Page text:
There is a common phrase floating around the best-practices business world these days that says culture eats strategy for breakfast.
Accordingly, the Cal women’s team has been eating huge helpings of culture for breakfast.
New head coach Jennifer Dorr has hit the ground running since officially taking over the program this past May.
Her task is to restore the Bears to prominence after a four-year run that has seen the program fail to break .500 while registering a horrid 12-68 mark in Pac-12 Conference play. Cal’s last top-25 ranking came back in the 2011 season. A year earlier it had tied for the Pac-10 title.
“We’re revamping the culture here,” said Dorr, who starred at Hawai’i and has been part of the Bears program in a variety of capacities since 2009.
This season, Cal got off to an 8-3 start before losing its first two Pac-12 matches, opening against No. 2 Stanford before dropping a tough five-setter to Arizona State. The Bears play next on Friday when No. 18 UCLA visits Berkeley.
“We’ve taken time away from the gym to teach our players how to utilize all the resources we are given here at Cal and how to maximize those to the greatest extent so we hopefully can have an advantage,” Dorr said.
“We’ve taken a look at strength and conditioning, nutrition, recovery and sleep. We’re looking at our athletes holistically and how we can attack different parts of being an athlete so we can make everybody better. We want to be mentally and physically strong in those five-set matches and cut down on injuries throughout the season.”
That means frequent visits to Cal’s strength and conditioning coach and nutritionist, as well utilizing a sports psychologist and team-building professionals.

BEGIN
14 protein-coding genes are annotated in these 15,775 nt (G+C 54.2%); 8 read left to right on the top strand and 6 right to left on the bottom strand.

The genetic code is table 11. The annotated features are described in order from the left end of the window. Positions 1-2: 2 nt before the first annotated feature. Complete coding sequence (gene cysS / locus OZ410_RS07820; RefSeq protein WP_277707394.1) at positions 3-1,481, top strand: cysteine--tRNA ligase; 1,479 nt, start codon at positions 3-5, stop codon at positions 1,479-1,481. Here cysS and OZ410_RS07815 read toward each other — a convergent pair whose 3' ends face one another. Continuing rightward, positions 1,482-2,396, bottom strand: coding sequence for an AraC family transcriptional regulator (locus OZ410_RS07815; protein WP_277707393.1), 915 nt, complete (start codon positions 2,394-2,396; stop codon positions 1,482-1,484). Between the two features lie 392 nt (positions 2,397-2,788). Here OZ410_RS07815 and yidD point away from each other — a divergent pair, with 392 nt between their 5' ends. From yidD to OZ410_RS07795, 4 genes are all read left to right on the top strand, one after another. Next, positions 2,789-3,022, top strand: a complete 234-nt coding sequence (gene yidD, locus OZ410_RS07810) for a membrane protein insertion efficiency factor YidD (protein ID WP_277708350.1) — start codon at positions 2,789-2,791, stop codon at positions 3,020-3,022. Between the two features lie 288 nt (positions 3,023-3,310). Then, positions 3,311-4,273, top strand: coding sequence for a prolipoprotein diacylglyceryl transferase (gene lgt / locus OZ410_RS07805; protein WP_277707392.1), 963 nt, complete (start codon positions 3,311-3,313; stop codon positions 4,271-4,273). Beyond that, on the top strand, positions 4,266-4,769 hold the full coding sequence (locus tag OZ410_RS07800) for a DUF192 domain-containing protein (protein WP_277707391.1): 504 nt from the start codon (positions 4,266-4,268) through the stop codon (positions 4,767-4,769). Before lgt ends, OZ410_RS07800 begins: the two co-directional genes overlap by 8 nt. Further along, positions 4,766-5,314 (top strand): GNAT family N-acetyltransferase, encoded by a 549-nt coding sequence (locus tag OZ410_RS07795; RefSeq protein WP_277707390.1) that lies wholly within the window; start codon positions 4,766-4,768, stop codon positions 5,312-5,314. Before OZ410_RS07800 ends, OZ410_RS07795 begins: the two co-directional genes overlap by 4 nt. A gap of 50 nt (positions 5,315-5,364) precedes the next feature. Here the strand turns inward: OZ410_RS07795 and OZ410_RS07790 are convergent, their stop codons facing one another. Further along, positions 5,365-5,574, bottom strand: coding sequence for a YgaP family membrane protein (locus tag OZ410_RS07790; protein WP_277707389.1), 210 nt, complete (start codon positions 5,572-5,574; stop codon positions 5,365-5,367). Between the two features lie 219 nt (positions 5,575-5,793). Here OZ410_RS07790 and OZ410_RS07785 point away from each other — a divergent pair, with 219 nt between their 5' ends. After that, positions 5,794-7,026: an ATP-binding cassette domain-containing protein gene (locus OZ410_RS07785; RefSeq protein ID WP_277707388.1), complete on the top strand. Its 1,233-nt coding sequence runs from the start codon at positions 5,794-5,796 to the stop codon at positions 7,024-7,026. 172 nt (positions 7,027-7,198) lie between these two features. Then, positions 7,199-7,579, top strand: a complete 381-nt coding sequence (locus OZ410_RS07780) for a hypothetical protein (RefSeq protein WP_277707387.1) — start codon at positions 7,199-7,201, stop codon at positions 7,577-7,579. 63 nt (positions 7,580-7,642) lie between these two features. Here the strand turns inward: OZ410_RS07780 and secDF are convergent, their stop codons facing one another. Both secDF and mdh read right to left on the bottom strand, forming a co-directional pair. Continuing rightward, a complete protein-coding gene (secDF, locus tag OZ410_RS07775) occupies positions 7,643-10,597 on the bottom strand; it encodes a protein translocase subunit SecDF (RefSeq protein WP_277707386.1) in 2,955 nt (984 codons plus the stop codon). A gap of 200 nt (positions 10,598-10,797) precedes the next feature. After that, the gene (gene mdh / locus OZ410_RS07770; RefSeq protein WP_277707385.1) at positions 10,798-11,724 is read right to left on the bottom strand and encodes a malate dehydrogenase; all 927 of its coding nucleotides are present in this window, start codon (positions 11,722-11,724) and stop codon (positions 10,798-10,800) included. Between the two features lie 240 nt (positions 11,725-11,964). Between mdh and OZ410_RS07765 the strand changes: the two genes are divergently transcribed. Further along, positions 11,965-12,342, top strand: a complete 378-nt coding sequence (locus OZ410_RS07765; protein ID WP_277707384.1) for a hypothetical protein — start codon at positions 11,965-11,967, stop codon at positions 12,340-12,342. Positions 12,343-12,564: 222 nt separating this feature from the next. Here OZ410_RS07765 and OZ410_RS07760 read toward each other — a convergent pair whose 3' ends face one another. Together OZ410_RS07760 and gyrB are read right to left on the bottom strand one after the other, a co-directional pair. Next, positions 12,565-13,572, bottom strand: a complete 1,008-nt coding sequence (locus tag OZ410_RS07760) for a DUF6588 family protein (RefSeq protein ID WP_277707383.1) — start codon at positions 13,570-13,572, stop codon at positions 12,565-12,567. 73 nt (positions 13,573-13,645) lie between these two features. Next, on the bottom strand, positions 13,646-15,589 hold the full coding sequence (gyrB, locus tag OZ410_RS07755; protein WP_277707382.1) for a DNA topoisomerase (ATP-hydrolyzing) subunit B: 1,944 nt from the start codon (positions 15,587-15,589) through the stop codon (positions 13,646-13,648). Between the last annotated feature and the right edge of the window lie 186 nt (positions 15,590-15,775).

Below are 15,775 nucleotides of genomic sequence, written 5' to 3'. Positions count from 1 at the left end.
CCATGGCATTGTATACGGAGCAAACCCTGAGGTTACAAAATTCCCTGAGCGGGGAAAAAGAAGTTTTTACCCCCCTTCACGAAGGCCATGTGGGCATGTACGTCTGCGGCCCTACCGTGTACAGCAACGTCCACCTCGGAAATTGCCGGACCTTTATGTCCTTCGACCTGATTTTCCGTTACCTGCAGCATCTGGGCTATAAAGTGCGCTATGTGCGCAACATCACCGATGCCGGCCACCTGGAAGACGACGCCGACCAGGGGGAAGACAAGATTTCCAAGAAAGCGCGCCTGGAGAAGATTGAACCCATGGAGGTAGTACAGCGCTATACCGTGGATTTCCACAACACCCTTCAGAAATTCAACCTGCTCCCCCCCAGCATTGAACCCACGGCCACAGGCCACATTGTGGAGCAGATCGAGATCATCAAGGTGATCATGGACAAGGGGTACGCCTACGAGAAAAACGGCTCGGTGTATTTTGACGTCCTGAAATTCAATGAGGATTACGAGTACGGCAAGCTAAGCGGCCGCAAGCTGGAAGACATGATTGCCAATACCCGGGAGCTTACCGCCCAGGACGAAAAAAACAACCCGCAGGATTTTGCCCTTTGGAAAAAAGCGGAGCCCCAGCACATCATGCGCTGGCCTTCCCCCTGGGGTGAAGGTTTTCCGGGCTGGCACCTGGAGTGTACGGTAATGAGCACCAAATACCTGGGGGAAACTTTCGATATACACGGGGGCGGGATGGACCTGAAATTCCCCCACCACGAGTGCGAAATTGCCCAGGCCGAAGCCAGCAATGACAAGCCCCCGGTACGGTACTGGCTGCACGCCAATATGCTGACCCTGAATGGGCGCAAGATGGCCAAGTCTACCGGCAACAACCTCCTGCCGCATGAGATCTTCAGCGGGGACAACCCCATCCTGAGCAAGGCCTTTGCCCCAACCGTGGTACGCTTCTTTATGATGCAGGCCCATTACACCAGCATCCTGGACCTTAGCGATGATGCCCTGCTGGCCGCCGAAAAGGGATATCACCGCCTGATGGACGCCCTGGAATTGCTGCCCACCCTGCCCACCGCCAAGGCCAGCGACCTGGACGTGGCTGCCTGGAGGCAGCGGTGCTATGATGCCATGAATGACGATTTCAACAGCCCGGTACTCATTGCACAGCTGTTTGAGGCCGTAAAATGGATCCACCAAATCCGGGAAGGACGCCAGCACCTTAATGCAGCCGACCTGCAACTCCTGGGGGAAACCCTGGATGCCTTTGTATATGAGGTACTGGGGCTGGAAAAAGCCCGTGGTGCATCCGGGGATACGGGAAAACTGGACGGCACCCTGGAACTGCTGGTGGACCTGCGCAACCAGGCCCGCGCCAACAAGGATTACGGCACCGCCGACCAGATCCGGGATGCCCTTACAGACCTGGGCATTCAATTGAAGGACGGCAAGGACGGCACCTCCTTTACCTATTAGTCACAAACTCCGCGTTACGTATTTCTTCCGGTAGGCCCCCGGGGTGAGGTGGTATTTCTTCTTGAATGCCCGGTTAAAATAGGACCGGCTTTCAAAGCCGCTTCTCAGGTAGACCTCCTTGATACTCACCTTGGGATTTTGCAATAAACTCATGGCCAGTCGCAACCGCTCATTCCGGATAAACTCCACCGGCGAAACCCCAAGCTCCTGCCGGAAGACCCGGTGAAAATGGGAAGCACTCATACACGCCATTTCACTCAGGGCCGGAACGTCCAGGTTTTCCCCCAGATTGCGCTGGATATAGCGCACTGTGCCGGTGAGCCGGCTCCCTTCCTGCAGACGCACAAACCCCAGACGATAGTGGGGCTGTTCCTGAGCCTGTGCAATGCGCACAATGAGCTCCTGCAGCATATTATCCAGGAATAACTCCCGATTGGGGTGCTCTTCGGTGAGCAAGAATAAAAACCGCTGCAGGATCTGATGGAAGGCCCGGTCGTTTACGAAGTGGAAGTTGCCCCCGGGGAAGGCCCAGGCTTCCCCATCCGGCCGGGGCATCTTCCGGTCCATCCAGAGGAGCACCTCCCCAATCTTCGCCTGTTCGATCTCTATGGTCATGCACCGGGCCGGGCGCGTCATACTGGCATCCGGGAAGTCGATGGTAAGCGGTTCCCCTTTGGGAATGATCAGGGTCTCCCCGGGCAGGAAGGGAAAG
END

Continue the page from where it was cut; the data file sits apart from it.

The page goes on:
“They are helping us in ways we are not as skilled at as far as team-building and trust and culture and doing things the right way on a consistent basis,” said Dorr, who was an assistant to Matt McShane, who took a forced leave of absence before the end of last season and never returned. “Sometimes, it’s hard for a college student to be consistent in all areas of life because they are in college. We’re installing the importance of living an excellent athletic lifestyle.”
Cal went 13-18 overall in 2017, 4-16 in the Pac-12.
“We’ve been working on changing the team culture here,” junior outside hitter Bailee Huizenga said. “We’re making more of an effort to get to know each other. We all have started to mesh well with everybody’s different personalities. We have the same drive and the same general idea of how successful we want to be. When times get tough and we get into a struggle we know we can count on our teammates to help us stay focused and pick us up when we are struggling.”
Huizenga said assistant coach Spencer McLachlin’s father, Chris, helped the team with some bonding exercises and activities while a public-interview session with the entire team also proved to be of great benefit.
“We had eight different questions,” she said. “We scratched beneath the surface to understand where everybody came from and their background. We really got to find out who our teammates are. We dug deep with questions and got to know everybody.”
Senior outside hitter Carmen Annevelink added: “We get more in-depth with each other now. We worked on fostering trust within ourselves on and off the court. That makes a difference. We all know each person will do the job they are assigned. Building that trust off the court allows us to completely rely on them on the court. That aspect of our culture has been huge and so is having the coaching staff involved. We trust the decisions they make are for the best of the team.”